If the political ploy going on in the Wisconsin state legislature feels familiar, that's because it's happened before. North Carolina lawmakers pulled the same stunt two years ago.
Democrat Roy Cooper beat incumbent Republican Gov. Pat McCrory in the November 2016 election. And within a few weeks, the Republican-controlled legislature passed bills to limit Cooper's power as the state's leader.
Unsurprisingly, Cooper wasn't happy about it, and he fought the changes in court through multiple lawsuits, many of which are ongoing.
Both Wisconsin and North Carolina's lawmakers made their political power grabs in special sessions that were supposed to be focused on unrelated issues. In North Carolina, the 2016 session was called to pass a disaster relief bill, and lawmakers did do that before they changed course. In Wisconsin the session was aimed at passing an aid package for a big employer in the state, but that bill still hasn't passed.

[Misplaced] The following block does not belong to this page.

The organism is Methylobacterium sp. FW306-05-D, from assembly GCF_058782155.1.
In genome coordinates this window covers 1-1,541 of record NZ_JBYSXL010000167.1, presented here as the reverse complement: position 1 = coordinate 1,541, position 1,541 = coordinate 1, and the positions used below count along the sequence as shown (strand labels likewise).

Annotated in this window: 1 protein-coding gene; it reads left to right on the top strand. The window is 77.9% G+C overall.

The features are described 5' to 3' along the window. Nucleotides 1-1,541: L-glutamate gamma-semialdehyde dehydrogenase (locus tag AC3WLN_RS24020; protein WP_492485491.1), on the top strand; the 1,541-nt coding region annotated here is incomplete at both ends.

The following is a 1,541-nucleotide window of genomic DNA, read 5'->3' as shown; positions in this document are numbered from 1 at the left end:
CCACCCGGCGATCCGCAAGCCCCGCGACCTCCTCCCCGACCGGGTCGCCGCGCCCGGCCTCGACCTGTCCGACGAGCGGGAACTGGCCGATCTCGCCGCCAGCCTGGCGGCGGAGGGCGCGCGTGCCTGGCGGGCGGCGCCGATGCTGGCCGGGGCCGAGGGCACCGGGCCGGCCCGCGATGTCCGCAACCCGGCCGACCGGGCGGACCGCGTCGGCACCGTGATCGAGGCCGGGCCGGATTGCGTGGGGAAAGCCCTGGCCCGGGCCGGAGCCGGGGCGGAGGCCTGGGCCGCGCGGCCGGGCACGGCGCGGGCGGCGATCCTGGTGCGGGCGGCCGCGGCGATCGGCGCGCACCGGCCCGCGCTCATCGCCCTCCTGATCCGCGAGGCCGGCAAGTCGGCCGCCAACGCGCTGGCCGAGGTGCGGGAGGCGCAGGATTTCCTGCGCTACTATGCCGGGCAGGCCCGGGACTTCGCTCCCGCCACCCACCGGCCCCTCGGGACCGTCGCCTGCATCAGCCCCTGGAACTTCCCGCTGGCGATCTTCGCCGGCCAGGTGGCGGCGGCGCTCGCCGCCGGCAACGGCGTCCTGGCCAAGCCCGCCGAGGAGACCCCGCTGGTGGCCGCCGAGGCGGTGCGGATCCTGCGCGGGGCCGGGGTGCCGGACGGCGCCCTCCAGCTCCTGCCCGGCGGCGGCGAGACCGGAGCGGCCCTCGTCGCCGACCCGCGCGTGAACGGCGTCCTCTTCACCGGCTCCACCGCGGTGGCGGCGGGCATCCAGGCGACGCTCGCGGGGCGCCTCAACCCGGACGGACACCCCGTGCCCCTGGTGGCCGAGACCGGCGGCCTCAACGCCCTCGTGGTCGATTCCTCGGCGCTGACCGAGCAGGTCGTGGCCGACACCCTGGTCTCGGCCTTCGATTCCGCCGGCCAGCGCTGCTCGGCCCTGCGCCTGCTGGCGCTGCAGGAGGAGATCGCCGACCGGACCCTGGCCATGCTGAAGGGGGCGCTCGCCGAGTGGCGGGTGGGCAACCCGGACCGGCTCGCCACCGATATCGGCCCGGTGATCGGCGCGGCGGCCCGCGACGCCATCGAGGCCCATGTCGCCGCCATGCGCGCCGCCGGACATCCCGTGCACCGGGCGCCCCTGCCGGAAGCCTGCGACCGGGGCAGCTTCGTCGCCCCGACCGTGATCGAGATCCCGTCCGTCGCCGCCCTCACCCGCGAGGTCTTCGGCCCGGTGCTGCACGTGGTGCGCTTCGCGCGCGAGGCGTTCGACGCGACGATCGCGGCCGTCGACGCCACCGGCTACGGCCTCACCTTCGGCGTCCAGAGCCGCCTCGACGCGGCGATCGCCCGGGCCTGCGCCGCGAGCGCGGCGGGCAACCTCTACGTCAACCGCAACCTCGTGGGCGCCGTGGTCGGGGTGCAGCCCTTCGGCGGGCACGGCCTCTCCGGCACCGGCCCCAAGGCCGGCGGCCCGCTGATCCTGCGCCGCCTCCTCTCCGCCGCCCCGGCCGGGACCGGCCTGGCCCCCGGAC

But Wisconsin isn't alone in taking this idea from North Carolina's playbook. Republican lawmakers in Michigan are also trying to pass a number of controversial bills in a lame-duck session. In addition to trying to roll back some voter-approved initiatives, lawmakers are also looking to strip some power from the incoming Democratic governor, attorney general and secretary of state.